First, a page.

Sunday, 6 December 2009

'Wales is the land of my fathers. And my fathers can have it'..

A fabulous weekend spent in the depths of lands previously unconquered, a place I found to be ultimately relaxing, inspiring yet deadly concerning as despite it's lively nightlife (some nice bars and clubs however avoid Ice , the most mediocre club in the UK.) It's suffering financially with many shops closing as the shopping centre featuring typical favourites thrive and it's regeneration plans as the City looks no nearer to achieving the targets set. Whilst on the train through the darkness upon returning, I scribbled down a poem explaining my thoughts of Cardiff and Swansea prior to bypassing the likes of Bridgend which isn't a particularly enjoyable place to live by any means.

The poem itself, utterly terrible and as you can see I thought it'd be a chance to experiment rather than follow Thomas' structure with a disarrangement of syllables as hypermetrical lines appear with no thought for rhythm and yet it enabled the poem to find stability within complete chaos (much like the places I saw desperately trying to build a future) whilst the present is uncertain. Strangely, I was reading Thomas De Quincey's Confessions at the time so the poem is inscribed within another complex character's retelling experience of opium whilst Dylan Thomas liked a drink hence the first line is due to him possibly deserving a posthumous knighthood, not only for his poetry but disclosure of thoughts as the title quote shows, well in my opinion anyway.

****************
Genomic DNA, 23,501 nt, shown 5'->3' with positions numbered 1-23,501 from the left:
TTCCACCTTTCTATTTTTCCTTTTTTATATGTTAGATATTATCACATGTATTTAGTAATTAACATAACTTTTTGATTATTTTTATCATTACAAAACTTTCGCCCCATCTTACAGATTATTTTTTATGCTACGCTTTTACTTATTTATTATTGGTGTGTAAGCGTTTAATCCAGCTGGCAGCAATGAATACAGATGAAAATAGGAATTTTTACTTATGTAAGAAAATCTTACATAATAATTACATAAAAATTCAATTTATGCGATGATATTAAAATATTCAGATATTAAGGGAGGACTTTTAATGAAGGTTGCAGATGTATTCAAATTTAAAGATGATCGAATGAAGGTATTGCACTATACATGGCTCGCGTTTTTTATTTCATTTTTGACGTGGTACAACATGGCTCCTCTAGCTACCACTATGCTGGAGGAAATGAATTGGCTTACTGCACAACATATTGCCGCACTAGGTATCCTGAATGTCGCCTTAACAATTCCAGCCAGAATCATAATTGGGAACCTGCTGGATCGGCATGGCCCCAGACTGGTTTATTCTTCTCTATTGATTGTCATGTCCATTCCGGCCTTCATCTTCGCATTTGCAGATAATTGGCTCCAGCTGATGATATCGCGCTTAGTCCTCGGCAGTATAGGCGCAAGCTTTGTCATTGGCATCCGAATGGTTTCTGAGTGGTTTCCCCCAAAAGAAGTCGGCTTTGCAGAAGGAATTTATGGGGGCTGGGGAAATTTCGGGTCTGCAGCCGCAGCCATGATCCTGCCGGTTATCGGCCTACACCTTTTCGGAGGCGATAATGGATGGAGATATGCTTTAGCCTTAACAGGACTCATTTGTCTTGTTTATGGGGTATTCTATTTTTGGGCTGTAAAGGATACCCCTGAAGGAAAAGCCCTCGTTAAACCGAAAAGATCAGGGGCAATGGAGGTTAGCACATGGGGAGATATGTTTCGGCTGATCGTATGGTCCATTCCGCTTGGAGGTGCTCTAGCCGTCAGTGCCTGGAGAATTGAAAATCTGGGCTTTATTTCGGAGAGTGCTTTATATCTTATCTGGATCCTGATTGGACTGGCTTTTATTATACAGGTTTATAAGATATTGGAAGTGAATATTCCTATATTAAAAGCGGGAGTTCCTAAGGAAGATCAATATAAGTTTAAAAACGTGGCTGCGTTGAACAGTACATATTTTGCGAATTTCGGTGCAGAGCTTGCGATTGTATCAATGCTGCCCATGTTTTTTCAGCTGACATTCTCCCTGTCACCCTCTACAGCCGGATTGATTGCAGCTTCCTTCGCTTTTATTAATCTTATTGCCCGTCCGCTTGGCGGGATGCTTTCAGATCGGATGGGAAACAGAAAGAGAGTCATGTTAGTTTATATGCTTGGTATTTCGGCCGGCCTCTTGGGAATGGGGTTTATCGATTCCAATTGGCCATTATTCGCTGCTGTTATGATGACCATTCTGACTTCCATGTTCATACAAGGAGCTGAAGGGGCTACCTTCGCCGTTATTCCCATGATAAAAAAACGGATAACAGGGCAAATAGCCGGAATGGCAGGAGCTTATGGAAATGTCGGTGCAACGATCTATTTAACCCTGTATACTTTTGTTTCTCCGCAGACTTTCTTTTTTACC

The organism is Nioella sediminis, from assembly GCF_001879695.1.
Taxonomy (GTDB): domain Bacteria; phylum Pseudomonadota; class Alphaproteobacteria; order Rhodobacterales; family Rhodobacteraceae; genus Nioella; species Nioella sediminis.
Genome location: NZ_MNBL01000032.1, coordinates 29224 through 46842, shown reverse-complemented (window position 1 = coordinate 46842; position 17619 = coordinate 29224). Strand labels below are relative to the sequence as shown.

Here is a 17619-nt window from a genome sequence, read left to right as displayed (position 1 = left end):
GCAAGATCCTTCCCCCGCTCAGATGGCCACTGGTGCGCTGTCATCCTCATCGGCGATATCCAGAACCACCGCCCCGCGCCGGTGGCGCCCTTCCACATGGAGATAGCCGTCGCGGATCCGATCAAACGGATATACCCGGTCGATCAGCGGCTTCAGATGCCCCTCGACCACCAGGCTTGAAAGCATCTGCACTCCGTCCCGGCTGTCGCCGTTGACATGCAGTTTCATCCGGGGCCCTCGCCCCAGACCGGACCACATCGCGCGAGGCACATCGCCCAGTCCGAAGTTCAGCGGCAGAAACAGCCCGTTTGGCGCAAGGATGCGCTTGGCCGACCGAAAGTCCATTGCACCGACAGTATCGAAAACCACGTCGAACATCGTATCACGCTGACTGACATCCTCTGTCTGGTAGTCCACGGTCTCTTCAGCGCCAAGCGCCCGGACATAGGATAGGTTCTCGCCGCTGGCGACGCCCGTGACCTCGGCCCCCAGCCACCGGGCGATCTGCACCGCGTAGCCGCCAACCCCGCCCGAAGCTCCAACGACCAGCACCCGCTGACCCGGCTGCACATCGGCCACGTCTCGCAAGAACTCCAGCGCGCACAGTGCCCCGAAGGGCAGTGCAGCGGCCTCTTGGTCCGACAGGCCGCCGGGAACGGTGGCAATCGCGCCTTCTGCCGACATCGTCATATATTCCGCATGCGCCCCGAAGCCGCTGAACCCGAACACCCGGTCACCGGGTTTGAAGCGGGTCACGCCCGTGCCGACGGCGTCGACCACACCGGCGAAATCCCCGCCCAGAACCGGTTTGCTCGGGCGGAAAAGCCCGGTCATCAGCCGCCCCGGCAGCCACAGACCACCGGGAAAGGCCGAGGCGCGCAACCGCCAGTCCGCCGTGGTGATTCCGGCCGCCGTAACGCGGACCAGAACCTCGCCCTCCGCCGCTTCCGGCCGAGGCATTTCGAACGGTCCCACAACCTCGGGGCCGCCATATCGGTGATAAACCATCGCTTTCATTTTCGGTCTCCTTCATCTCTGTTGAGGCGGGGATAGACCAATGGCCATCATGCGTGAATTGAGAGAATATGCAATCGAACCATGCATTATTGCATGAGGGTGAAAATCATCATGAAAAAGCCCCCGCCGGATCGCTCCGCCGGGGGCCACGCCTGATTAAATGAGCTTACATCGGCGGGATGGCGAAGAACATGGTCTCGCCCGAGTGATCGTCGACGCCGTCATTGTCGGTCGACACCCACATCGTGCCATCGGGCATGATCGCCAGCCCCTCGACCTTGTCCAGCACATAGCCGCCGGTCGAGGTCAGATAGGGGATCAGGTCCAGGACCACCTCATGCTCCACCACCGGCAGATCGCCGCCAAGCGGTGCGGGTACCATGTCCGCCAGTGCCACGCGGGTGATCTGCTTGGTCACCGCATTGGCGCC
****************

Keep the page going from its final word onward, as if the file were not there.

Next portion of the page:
The home of my idol (Sir) Dylan Thomas,
I transpired through the fields of splendour,
Amongst distant hilly lands thus unemployment harass,
Extenuated by Industrialism galore,
As the ageing ships and fisherman boats pass,
Beautiful surroundings upon the shore,

Now a strong wind blows there’s a sinking feeling,
Fine baroque features and marina tarnished,
As the unpolished regenerative effort is left reeling,
Equivocally economic woes mis-managed,
A City of such history empowering,
The home of my idol Dylan Thomas.

Due to the close proximity of the hotel to the marina, the refreshing sea air lead to thoughts of the Copenhagen summit that'll decide the future aims of combating global warming. I thought of a short story to write called Modern Dilemma, as Government shenanigans (inspired by the Thick of It and recent idiotic behaviour by MPs) and coinciding with concise lack of action to solve climate change with an intense rivalry as subplot. Alarmingly, the story isn't too unrealistic with places like the North Yorkshire coast whereby I was brought up with waves pounding any defence in place into submission and once habituated by natural forces as a means of displaying it's powers lead to a hotel crumbling away as this article pinpoints:

Look at the date on that, 1997 and imagine how this shall be regularly occurring in the future so in the last decade or so no huge improvements on sea defences over the years. Why, perhaps money is tight enough or it's not seen as required at this moment in time? It's incredibly worrying as the weather and Chinese/American polluted air will worsen without unprecedented action.

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